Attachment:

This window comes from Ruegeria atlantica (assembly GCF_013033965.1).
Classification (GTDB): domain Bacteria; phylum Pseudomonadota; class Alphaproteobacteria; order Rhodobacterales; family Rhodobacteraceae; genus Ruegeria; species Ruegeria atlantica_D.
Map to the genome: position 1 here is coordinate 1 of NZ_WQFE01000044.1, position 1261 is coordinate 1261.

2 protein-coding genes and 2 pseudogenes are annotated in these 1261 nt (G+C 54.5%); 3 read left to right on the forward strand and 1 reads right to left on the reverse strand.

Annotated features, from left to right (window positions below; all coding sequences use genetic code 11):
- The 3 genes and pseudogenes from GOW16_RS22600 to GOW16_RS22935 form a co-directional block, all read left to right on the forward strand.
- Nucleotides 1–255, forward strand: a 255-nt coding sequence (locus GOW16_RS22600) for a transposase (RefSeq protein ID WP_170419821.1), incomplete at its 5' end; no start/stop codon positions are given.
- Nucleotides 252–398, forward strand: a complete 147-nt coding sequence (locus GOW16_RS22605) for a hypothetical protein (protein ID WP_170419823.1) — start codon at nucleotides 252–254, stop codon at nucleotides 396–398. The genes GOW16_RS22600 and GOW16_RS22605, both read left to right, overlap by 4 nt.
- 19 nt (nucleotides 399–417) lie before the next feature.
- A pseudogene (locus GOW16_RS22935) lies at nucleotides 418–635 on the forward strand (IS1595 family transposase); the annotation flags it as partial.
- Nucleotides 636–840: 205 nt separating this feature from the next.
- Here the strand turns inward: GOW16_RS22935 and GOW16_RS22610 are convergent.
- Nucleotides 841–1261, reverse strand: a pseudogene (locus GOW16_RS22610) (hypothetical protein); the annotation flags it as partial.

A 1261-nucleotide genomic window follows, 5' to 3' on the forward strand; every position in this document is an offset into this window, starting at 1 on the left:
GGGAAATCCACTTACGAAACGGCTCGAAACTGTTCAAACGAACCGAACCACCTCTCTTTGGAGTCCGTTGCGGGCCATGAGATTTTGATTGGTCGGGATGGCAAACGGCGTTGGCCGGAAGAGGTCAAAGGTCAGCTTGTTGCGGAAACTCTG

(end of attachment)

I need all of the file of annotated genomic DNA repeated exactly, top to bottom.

This window comes from Ruegeria atlantica (assembly GCF_013033965.1).
Classification (GTDB): domain Bacteria; phylum Pseudomonadota; class Alphaproteobacteria; order Rhodobacterales; family Rhodobacteraceae; genus Ruegeria; species Ruegeria atlantica_D.
Map to the genome: position 1 here is coordinate 1 of NZ_WQFE01000044.1, position 1261 is coordinate 1261.

2 protein-coding genes and 2 pseudogenes are annotated in these 1261 nt (G+C 54.5%); 3 read left to right on the forward strand and 1 reads right to left on the reverse strand.

Annotated features, from left to right (window positions below; all coding sequences use genetic code 11):
- The 3 genes and pseudogenes from GOW16_RS22600 to GOW16_RS22935 form a co-directional block, all read left to right on the forward strand.
- Nucleotides 1–255, forward strand: a 255-nt coding sequence (locus GOW16_RS22600) for a transposase (RefSeq protein ID WP_170419821.1), incomplete at its 5' end; no start/stop codon positions are given.
- Nucleotides 252–398, forward strand: a complete 147-nt coding sequence (locus GOW16_RS22605) for a hypothetical protein (protein ID WP_170419823.1) — start codon at nucleotides 252–254, stop codon at nucleotides 396–398. The genes GOW16_RS22600 and GOW16_RS22605, both read left to right, overlap by 4 nt.
- 19 nt (nucleotides 399–417) lie before the next feature.
- A pseudogene (locus GOW16_RS22935) lies at nucleotides 418–635 on the forward strand (IS1595 family transposase); the annotation flags it as partial.
- Nucleotides 636–840: 205 nt separating this feature from the next.
- Here the strand turns inward: GOW16_RS22935 and GOW16_RS22610 are convergent.
- Nucleotides 841–1261, reverse strand: a pseudogene (locus GOW16_RS22610) (hypothetical protein); the annotation flags it as partial.

A 1261-nucleotide genomic window follows, 5' to 3' on the forward strand; every position in this document is an offset into this window, starting at 1 on the left:
GGGAAATCCACTTACGAAACGGCTCGAAACTGTTCAAACGAACCGAACCACCTCTCTTTGGAGTCCGTTGCGGGCCATGAGATTTTGATTGGTCGGGATGGCAAACGGCGTTGGCCGGAAGAGGTCAAAGGTCAGCTTGTTGCGGAAACTCTG